|Matter of Lackawanna Community Dev. Corp. v Krakowski|
|2008 NY Slip Op 03739 [50 AD3d 1469]|
|April 25, 2008|
|Appellate Division, Fourth Department|
|Published by New York State Law Reporting Bureau pursuant to Judiciary Law § 431.|
|In the Matter of Lackawanna Community Development Corporation, Respondent, v Frank E. Krakowski, as Assessor of the City of Lackawanna, et al., Appellants.|
Appeal from an order of the Supreme Court, Erie County (Rose H. Sconiers, J.), entered January 16, 2007 in a proceeding pursuant to RPTL article 7. The order, inter alia, granted petitioner's motion for summary judgment.
It is hereby ordered that the order so appealed from is unanimously reversed on the law without costs, the motion is denied, the cross motion is granted and the petition is dismissed.
Memorandum: Petitioner, a not-for-profit corporation, commenced this proceeding seeking review of respondents' determination that, commencing with the 2006 tax year, petitioner's property located in the City of Lackawanna (City) is not tax exempt pursuant to RPTL 420-a. Based on that determination, the property was placed on the City's real property tax rolls. It is undisputed that the property in question is improved by a building containing warehouse, office and light manufacturing space and is leased by petitioner to a for-profit corporation that uses the property exclusively for its manufacturing business. We agree with respondents that Supreme Court erred in granting petitioner's motion for summary judgment and instead should have granted respondents' cross motion for summary judgment dismissing the petition on the ground that the property in question is taxable.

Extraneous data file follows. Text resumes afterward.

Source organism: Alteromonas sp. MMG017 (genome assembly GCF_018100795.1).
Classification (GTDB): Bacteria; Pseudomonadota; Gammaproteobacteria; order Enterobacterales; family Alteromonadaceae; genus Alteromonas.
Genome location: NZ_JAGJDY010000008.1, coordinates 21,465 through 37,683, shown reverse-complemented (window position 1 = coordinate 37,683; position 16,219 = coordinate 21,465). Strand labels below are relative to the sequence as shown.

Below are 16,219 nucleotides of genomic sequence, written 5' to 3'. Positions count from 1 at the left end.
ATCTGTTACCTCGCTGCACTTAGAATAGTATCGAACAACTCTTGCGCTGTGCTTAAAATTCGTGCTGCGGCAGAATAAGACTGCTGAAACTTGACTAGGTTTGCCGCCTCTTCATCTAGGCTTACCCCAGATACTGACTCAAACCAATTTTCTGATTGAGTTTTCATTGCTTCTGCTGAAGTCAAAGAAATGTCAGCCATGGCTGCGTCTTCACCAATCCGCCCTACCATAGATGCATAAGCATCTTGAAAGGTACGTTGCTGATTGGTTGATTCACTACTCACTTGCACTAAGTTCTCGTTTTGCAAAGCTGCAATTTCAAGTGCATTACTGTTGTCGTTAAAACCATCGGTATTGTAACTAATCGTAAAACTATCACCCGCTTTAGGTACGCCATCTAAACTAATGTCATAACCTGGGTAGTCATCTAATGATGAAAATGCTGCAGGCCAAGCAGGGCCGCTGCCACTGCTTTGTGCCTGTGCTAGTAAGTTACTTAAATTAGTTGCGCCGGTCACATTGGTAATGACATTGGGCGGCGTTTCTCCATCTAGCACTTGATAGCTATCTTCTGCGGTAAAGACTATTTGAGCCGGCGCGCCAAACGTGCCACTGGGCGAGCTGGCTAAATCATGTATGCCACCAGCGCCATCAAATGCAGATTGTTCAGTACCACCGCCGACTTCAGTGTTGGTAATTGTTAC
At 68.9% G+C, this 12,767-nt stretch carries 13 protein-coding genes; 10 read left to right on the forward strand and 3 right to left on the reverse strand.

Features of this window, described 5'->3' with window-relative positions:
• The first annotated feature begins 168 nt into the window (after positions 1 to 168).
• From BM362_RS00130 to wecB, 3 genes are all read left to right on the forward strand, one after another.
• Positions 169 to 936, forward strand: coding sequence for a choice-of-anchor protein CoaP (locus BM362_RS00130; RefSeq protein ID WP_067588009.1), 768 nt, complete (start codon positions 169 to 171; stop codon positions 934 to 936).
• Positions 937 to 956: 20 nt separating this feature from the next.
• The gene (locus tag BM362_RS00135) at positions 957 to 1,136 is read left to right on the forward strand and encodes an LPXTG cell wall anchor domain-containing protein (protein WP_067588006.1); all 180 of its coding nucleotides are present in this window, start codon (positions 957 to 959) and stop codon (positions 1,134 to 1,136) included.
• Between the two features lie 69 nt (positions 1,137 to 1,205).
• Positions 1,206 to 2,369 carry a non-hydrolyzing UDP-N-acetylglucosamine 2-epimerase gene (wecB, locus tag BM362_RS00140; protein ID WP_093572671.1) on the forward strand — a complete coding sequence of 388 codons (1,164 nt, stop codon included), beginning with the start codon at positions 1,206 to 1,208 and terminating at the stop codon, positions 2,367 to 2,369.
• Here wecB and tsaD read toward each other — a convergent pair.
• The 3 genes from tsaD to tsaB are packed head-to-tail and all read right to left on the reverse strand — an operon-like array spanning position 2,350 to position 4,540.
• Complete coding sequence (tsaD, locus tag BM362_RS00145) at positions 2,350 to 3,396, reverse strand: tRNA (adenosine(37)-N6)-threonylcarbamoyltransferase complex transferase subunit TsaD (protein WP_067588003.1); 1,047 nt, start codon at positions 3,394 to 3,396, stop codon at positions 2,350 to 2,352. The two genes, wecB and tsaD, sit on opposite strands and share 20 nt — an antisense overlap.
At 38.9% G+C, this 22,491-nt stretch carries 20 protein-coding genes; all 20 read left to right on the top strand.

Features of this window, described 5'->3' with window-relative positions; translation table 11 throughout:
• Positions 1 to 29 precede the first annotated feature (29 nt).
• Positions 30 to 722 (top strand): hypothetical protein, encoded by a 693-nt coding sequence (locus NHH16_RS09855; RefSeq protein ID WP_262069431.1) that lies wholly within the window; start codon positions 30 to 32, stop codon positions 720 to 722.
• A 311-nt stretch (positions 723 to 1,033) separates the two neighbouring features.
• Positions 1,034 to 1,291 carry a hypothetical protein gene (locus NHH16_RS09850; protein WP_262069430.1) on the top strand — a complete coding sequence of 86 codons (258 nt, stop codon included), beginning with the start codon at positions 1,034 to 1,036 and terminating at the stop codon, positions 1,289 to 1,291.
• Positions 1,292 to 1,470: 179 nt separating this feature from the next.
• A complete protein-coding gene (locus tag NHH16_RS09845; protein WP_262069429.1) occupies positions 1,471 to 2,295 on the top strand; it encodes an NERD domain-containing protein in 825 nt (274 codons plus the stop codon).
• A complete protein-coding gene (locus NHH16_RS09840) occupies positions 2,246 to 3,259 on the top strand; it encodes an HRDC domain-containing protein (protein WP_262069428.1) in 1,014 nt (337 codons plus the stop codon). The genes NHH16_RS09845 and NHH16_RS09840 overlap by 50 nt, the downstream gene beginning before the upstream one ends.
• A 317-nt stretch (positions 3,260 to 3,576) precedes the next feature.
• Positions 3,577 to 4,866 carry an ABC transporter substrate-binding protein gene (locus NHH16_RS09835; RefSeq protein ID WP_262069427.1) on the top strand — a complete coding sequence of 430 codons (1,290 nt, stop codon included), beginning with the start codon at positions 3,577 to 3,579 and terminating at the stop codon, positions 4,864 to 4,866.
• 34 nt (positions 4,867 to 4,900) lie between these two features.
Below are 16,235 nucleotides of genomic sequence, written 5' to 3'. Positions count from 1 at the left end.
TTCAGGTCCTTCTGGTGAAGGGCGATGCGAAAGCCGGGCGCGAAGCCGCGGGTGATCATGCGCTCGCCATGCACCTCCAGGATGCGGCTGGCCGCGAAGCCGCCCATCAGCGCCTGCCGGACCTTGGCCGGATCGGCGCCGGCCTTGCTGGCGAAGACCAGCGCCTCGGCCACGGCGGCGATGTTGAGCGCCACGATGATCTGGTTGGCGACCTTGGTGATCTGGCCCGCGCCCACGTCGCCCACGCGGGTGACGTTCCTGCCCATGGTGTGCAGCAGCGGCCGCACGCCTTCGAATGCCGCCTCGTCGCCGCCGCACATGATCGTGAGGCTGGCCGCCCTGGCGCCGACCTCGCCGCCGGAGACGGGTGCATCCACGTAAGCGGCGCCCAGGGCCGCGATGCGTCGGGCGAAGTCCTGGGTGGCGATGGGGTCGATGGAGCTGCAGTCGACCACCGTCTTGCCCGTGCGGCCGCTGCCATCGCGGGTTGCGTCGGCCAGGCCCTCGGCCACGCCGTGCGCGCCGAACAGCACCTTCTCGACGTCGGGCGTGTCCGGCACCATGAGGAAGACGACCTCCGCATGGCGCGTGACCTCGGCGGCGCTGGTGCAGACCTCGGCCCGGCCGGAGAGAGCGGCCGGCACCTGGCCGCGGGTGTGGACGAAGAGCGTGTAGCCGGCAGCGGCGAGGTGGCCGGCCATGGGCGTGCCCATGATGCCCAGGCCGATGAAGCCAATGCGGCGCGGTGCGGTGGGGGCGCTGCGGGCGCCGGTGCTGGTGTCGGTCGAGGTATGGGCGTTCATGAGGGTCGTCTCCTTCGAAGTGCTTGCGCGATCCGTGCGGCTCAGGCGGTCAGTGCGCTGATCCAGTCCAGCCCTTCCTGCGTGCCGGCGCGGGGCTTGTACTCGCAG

Although pursuant to RPTL 420-a (1) (a) real property owned by a corporation organized exclusively for charitable purposes is exempt from taxation if the property is "used exclusively" for such purposes, RPTL 420-a (2) expressly provides in relevant part that, "[i]f any portion of such real property is not so used exclusively . . . but is leased or otherwise used for other purposes, such portion shall be subject to taxation and the remaining portion only shall be exempt . . . ." The issue in determining the taxable status of property is "whether the nature of its primary activities is consistent with an exempt purpose" (Matter of Syracuse Univ. v City of Syracuse, 92 AD2d 46, 50 , lv dismissed 59 NY2d 668 ). Here, as noted, petitioner's for-profit [*2]tenant is using the property exclusively for manufacturing purposes, and that use is neither primarily consistent with nor exclusively in furtherance of the corporate purpose for which petitioner was formed, i.e., economic development in the City. Rather, the purpose of the manufacturing use is to generate a profit for petitioner's tenant, and the property thus is not tax exempt (see RPTL 420-a ; Matter of Genesee Hosp. v Wagner, 47 AD2d 37, 43-45 , affd 39 NY2d 863 ; Matter of Ellis Hosp. v Assessor of City of Schenectady, 288 AD2d 581, 582-583 ).
We note in any event that it is immaterial whether the property is being used in furtherance of petitioner's corporate purpose, in view of the concession of petitioner that the rental income received from the tenant far exceeds its carrying charges and maintenance expenses for the property (see RPTL 420-a ; see generally Sisters of St. Joseph v City of New York, 49 NY2d 429 ). Present—Martoche, J.P., Lunn, Fahey, Peradotto and Pine, JJ.